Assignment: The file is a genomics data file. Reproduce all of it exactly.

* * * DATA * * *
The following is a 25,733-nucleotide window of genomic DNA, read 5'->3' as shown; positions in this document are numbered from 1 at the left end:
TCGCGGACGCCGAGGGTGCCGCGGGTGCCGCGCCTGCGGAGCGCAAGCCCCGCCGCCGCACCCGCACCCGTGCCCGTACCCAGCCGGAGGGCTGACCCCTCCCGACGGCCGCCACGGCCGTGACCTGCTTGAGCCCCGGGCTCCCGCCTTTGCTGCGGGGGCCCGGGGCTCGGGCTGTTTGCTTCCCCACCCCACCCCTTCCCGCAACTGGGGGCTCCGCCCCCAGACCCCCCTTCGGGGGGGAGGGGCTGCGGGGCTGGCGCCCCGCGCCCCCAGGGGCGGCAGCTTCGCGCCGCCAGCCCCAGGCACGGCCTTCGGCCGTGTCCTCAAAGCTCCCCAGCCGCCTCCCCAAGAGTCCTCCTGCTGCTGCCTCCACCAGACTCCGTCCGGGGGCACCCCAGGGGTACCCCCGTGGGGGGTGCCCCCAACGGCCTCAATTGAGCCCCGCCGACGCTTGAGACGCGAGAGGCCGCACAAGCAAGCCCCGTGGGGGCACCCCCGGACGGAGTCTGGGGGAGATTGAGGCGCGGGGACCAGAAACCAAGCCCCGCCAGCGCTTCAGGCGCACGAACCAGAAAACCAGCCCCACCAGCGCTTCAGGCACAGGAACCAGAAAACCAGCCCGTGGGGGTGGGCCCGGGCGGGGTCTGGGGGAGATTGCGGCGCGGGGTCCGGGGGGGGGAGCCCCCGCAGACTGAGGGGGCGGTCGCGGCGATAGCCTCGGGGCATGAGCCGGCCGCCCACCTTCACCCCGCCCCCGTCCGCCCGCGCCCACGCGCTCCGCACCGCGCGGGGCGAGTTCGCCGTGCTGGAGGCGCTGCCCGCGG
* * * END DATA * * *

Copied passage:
The following is a 25,733-nucleotide window of genomic DNA, read 5'->3' as shown; positions in this document are numbered from 1 at the left end:
TCGCGGACGCCGAGGGTGCCGCGGGTGCCGCGCCTGCGGAGCGCAAGCCCCGCCGCCGCACCCGCACCCGTGCCCGTACCCAGCCGGAGGGCTGACCCCTCCCGACGGCCGCCACGGCCGTGACCTGCTTGAGCCCCGGGCTCCCGCCTTTGCTGCGGGGGCCCGGGGCTCGGGCTGTTTGCTTCCCCACCCCACCCCTTCCCGCAACTGGGGGCTCCGCCCCCAGACCCCCCTTCGGGGGGGAGGGGCTGCGGGGCTGGCGCCCCGCGCCCCCAGGGGCGGCAGCTTCGCGCCGCCAGCCCCAGGCACGGCCTTCGGCCGTGTCCTCAAAGCTCCCCAGCCGCCTCCCCAAGAGTCCTCCTGCTGCTGCCTCCACCAGACTCCGTCCGGGGGCACCCCAGGGGTACCCCCGTGGGGGGTGCCCCCAACGGCCTCAATTGAGCCCCGCCGACGCTTGAGACGCGAGAGGCCGCACAAGCAAGCCCCGTGGGGGCACCCCCGGACGGAGTCTGGGGGAGATTGAGGCGCGGGGACCAGAAACCAAGCCCCGCCAGCGCTTCAGGCGCACGAACCAGAAAACCAGCCCCACCAGCGCTTCAGGCACAGGAACCAGAAAACCAGCCCGTGGGGGTGGGCCCGGGCGGGGTCTGGGGGAGATTGCGGCGCGGGGTCCGGGGGGGGGAGCCCCCGCAGACTGAGGGGGCGGTCGCGGCGATAGCCTCGGGGCATGAGCCGGCCGCCCACCTTCACCCCGCCCCCGTCCGCCCGCGCCCACGCGCTCCGCACCGCGCGGGGCGAGTTCGCCGTGCTGGAGGCGCTGCCCGCGG